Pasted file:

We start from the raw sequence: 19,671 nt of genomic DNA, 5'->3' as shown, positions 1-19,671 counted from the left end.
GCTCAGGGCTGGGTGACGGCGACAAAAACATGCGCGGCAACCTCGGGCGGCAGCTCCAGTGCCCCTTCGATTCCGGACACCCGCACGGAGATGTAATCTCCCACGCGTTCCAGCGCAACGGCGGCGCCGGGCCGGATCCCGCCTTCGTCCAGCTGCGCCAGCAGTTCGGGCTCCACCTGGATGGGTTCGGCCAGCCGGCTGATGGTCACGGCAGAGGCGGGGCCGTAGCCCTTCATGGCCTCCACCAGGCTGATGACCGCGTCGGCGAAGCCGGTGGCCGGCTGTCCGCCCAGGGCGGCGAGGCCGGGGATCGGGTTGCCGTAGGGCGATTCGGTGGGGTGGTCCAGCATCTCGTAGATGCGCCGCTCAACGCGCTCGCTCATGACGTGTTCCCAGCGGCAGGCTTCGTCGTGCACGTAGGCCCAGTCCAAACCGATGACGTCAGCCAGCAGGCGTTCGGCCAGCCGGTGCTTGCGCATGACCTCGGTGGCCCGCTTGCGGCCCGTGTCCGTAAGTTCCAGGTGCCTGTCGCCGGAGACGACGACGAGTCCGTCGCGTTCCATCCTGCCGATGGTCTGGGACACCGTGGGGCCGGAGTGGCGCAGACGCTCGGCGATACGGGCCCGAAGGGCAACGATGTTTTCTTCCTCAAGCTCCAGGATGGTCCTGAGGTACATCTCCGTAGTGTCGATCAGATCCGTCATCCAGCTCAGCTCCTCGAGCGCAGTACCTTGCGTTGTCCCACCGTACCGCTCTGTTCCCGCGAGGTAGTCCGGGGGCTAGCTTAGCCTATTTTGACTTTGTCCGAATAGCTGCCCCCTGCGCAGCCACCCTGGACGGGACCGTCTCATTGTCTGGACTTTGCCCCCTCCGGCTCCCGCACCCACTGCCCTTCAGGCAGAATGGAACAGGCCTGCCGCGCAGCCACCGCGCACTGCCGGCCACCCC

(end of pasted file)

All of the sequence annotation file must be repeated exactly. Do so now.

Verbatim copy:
We start from the raw sequence: 19,671 nt of genomic DNA, 5'->3' as shown, positions 1-19,671 counted from the left end.
GCTCAGGGCTGGGTGACGGCGACAAAAACATGCGCGGCAACCTCGGGCGGCAGCTCCAGTGCCCCTTCGATTCCGGACACCCGCACGGAGATGTAATCTCCCACGCGTTCCAGCGCAACGGCGGCGCCGGGCCGGATCCCGCCTTCGTCCAGCTGCGCCAGCAGTTCGGGCTCCACCTGGATGGGTTCGGCCAGCCGGCTGATGGTCACGGCAGAGGCGGGGCCGTAGCCCTTCATGGCCTCCACCAGGCTGATGACCGCGTCGGCGAAGCCGGTGGCCGGCTGTCCGCCCAGGGCGGCGAGGCCGGGGATCGGGTTGCCGTAGGGCGATTCGGTGGGGTGGTCCAGCATCTCGTAGATGCGCCGCTCAACGCGCTCGCTCATGACGTGTTCCCAGCGGCAGGCTTCGTCGTGCACGTAGGCCCAGTCCAAACCGATGACGTCAGCCAGCAGGCGTTCGGCCAGCCGGTGCTTGCGCATGACCTCGGTGGCCCGCTTGCGGCCCGTGTCCGTAAGTTCCAGGTGCCTGTCGCCGGAGACGACGACGAGTCCGTCGCGTTCCATCCTGCCGATGGTCTGGGACACCGTGGGGCCGGAGTGGCGCAGACGCTCGGCGATACGGGCCCGAAGGGCAACGATGTTTTCTTCCTCAAGCTCCAGGATGGTCCTGAGGTACATCTCCGTAGTGTCGATCAGATCCGTCATCCAGCTCAGCTCCTCGAGCGCAGTACCTTGCGTTGTCCCACCGTACCGCTCTGTTCCCGCGAGGTAGTCCGGGGGCTAGCTTAGCCTATTTTGACTTTGTCCGAATAGCTGCCCCCTGCGCAGCCACCCTGGACGGGACCGTCTCATTGTCTGGACTTTGCCCCCTCCGGCTCCCGCACCCACTGCCCTTCAGGCAGAATGGAACAGGCCTGCCGCGCAGCCACCGCGCACTGCCGGCCACCCC